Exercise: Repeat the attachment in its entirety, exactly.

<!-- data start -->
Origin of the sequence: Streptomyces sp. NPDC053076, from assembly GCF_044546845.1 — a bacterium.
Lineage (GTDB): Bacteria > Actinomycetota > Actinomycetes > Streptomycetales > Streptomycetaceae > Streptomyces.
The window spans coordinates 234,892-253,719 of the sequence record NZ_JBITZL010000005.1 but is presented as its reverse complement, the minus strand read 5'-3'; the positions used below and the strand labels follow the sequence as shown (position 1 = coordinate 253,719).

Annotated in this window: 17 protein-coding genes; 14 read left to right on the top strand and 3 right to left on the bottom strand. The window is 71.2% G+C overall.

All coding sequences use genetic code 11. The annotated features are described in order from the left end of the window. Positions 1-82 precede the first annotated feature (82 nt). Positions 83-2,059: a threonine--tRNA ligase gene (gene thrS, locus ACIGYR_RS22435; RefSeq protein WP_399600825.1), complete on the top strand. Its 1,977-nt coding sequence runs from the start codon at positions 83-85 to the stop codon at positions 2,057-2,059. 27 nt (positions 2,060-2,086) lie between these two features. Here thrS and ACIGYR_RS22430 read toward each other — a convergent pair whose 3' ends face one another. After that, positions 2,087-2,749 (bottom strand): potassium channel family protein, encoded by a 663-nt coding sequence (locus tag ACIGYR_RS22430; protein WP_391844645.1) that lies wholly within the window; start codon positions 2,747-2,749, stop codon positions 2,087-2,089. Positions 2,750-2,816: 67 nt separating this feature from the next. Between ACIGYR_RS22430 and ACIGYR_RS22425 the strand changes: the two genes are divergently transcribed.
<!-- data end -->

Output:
Origin of the sequence: Streptomyces sp. NPDC053076, from assembly GCF_044546845.1 — a bacterium.
Lineage (GTDB): Bacteria > Actinomycetota > Actinomycetes > Streptomycetales > Streptomycetaceae > Streptomyces.
The window spans coordinates 234,892-253,719 of the sequence record NZ_JBITZL010000005.1 but is presented as its reverse complement, the minus strand read 5'-3'; the positions used below and the strand labels follow the sequence as shown (position 1 = coordinate 253,719).

Annotated in this window: 17 protein-coding genes; 14 read left to right on the top strand and 3 right to left on the bottom strand. The window is 71.2% G+C overall.

All coding sequences use genetic code 11. The annotated features are described in order from the left end of the window. Positions 1-82 precede the first annotated feature (82 nt). Positions 83-2,059: a threonine--tRNA ligase gene (gene thrS, locus ACIGYR_RS22435; RefSeq protein WP_399600825.1), complete on the top strand. Its 1,977-nt coding sequence runs from the start codon at positions 83-85 to the stop codon at positions 2,057-2,059. 27 nt (positions 2,060-2,086) lie between these two features. Here thrS and ACIGYR_RS22430 read toward each other — a convergent pair whose 3' ends face one another. After that, positions 2,087-2,749 (bottom strand): potassium channel family protein, encoded by a 663-nt coding sequence (locus tag ACIGYR_RS22430; protein WP_391844645.1) that lies wholly within the window; start codon positions 2,747-2,749, stop codon positions 2,087-2,089. Positions 2,750-2,816: 67 nt separating this feature from the next. Between ACIGYR_RS22430 and ACIGYR_RS22425 the strand changes: the two genes are divergently transcribed.